Tjrez

Wet Palette?

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Posted (edited)

You guys ever use a wet palette? I usually make a new one each project. It really helps your paint from drying out on the palette if your painting over a period of time. I made mine out of an old plastic container with a lid. You just line the bottom with a wet paper towel or sponge and place parcement on it. The moist parchment keeps the paint more stable. 

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Edited by Tjrez
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Yup, I use one very similar to yours, a sandwich container with a cheap sponge and a square of baking parchment. 

 

 

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Posted (edited)

just curious :) When I did a search nothing came up except an comment three years ago from someone sayiñ that someone would mention one.. that was three yrs ago :)

Edited by Tjrez

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There are probably at least half a dozen topics on wet palettes in the last 12 months.

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I see 1081 threads that use the phrase "wet palette" and 14 that use it in the title.

 

^_^

 

You might want to take a look at your search preferences. I think the default might be last 30 days, but that can be changed.

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lol yes Thanks Doug , it was in my search preference. I never noticed that lil pull down :) That im sure will help a ton

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Yep, I use mine all the time and love it. Parchment paper over top of some foam in a plastic container. And a copper penny in the bottom to prevent mold buildup.

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Posted (edited)

Wet palette?  The answer (since the time I learned how to make one) is yes--like, always.  My current one is made from a hinged plastic container that some fresh herbs came in, parchment paper, and some sponge/foam similar to what metal miniatures are packed with (but mine's beige-ish).  Works GREAT!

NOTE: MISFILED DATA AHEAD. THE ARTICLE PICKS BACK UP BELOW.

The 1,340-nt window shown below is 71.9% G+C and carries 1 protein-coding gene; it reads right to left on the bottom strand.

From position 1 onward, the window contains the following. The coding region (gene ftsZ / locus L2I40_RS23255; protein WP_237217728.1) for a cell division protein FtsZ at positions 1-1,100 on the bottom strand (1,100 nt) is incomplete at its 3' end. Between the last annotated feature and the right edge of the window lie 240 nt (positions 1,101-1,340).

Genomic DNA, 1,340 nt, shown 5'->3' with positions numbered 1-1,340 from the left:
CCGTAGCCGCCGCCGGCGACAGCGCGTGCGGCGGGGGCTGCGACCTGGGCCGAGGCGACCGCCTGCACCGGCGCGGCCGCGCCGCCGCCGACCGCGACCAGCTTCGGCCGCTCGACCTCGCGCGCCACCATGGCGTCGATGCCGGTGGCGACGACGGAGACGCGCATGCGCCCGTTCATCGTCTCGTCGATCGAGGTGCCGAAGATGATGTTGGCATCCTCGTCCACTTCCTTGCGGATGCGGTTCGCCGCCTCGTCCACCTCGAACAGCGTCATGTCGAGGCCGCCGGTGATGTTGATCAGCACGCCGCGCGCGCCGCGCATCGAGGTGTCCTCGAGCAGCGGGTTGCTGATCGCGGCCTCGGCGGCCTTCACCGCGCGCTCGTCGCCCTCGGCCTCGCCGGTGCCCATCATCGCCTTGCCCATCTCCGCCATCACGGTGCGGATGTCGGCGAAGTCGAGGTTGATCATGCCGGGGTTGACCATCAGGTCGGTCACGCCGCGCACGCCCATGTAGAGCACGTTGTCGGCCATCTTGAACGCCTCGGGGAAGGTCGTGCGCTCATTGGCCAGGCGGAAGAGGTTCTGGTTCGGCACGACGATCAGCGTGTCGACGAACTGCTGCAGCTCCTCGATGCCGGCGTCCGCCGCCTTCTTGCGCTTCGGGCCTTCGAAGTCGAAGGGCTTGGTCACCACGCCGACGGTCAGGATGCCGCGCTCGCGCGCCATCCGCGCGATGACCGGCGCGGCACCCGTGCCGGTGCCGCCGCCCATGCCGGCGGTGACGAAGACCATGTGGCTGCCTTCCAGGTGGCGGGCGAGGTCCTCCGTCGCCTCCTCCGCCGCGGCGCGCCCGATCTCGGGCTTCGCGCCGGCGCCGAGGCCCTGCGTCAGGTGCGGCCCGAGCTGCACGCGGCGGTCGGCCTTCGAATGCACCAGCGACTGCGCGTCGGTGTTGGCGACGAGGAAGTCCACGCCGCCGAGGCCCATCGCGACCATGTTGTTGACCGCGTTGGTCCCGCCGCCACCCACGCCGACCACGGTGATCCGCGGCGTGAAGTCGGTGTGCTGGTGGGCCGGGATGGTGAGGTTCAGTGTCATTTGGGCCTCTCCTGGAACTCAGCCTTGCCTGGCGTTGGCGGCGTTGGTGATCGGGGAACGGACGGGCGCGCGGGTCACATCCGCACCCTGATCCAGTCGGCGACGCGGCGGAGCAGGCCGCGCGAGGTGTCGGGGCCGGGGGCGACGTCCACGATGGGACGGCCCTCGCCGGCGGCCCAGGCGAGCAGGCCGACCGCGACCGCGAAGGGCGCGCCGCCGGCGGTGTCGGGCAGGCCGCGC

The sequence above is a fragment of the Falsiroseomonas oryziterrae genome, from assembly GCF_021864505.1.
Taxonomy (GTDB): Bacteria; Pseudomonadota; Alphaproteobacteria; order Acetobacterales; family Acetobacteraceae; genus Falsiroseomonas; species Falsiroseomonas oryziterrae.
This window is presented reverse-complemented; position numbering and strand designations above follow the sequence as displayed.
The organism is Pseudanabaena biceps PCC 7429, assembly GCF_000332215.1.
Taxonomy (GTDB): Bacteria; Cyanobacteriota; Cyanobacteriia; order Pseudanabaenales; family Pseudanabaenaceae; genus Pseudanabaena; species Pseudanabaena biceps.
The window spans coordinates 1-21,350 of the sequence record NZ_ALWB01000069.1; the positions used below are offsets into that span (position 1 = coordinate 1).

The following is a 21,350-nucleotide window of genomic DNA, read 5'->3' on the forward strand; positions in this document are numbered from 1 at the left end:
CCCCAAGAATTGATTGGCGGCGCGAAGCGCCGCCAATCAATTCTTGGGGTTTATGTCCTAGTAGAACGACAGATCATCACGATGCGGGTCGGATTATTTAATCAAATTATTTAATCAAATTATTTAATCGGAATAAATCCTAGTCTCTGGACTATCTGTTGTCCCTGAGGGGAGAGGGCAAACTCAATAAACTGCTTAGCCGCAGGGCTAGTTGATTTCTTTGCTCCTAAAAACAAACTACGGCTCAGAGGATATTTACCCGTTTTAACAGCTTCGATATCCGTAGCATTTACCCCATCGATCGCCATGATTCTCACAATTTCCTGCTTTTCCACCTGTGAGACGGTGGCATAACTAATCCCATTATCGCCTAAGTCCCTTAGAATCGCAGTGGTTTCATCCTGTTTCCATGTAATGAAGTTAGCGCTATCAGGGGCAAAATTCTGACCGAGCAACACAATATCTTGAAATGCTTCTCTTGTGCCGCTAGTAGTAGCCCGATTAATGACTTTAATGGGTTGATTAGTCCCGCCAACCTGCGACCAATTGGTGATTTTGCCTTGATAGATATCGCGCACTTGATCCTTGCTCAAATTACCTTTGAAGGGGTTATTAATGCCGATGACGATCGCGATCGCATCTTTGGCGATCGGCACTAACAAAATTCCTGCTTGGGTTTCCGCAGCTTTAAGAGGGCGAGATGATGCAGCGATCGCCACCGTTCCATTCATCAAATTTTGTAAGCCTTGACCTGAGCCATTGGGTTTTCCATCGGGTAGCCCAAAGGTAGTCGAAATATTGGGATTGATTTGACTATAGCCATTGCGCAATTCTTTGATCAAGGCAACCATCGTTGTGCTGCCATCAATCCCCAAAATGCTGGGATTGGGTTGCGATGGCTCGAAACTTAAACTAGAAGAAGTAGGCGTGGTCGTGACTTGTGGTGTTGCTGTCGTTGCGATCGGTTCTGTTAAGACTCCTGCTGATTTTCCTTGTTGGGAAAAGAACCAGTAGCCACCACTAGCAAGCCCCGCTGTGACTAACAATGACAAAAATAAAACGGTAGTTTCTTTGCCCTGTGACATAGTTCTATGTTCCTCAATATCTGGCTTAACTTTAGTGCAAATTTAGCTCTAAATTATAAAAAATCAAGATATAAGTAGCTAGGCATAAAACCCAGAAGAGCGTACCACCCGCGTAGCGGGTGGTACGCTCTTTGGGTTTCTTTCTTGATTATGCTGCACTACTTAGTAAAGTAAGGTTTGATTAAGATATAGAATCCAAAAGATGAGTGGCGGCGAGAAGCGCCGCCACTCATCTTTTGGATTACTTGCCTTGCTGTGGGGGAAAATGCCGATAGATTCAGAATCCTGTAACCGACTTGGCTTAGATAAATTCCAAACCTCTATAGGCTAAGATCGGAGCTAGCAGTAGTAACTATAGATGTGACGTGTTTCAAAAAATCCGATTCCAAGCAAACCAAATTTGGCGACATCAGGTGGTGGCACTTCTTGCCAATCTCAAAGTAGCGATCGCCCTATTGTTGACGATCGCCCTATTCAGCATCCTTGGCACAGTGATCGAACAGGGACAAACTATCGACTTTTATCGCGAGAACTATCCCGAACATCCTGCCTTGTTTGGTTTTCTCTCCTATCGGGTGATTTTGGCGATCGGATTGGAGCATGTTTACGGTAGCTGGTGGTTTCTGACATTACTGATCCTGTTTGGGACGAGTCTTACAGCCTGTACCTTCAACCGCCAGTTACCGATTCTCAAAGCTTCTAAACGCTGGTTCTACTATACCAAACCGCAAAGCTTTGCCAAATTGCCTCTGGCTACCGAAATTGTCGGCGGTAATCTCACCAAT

Edited by BLZeebub
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Ironically my answer is "No."  At least in part because I have no dedicated painting space, and I'm not sure I want to put one in the cupboard with my paints.  On the kitchen counter seems like a bad idea.  <shrug>  

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My only "problem" with using a wet palette, and I absolutely love it for the most part, is that some paints do better on it than others.  Just for a long sitting, I haven't had problems with any brands but I sometimes leave my paint on the palette for days and some eventually turn chunky while others don't.   They end up quite thin and watery but since I thin my paints quite a bit, it's not a problem.  Warcolour and Vallejo Game Color eventually get chunky while Vallejo air, while it separates a bit, can be mixed back in seconds and is ready to use again.  Haven't tried with reaper yet as I don't have many reaper paints right now. 

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1 hour ago, LittleBluberry said:

Ironically my answer is "No."  At least in part because I have no dedicated painting space, and I'm not sure I want to put one in the cupboard with my paints.  On the kitchen counter seems like a bad idea.  <shrug>  

 

I keep mine in the fridge.

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1 hour ago, Pragma said:

I keep mine in the fridge.

 

This sounds like a good idea when painting a yeti. Could help you to sneak up on them. 

 

6 hours ago, Tjrez said:

You guys ever use a wet palette?

 

 

Love using a wet palette. I don't paint as often as I'd like and they help. When there's a break for a week or two between painting sessions, the paint is usually still perfectly usable. They make thinning and mixing colors pretty easy, too.

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1 hour ago, Pragma said:

 

I keep mine in the fridge.

 

My fridge is full of food.  :;):  

 

I'm not really complaining, I'm pretty good at just mixing about the amount of paint that I need and it doesn't bug me if a drop or two gets wasted.  We've got four kids at home at the moment, so space limitations dictate a lot of things, not just painting.  I guess I just felt like someone needed to be the one to put their hand up and say, "Not me!"

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14 hours ago, Pragma said:

And a copper penny in the bottom to prevent mold buildup.

never heard of that, but i dont use  sponge. Seems my paper towel drys in bout  6hrs... I live in a desert environment tho

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With paper towel, there's not much need for anti-fungals, at least as long as you're painting regularly and throwing away the wet stuff regularly.

 

I used to use the Masterson sponge, though, and then it was important to add copper (though I used wire rather than coins).

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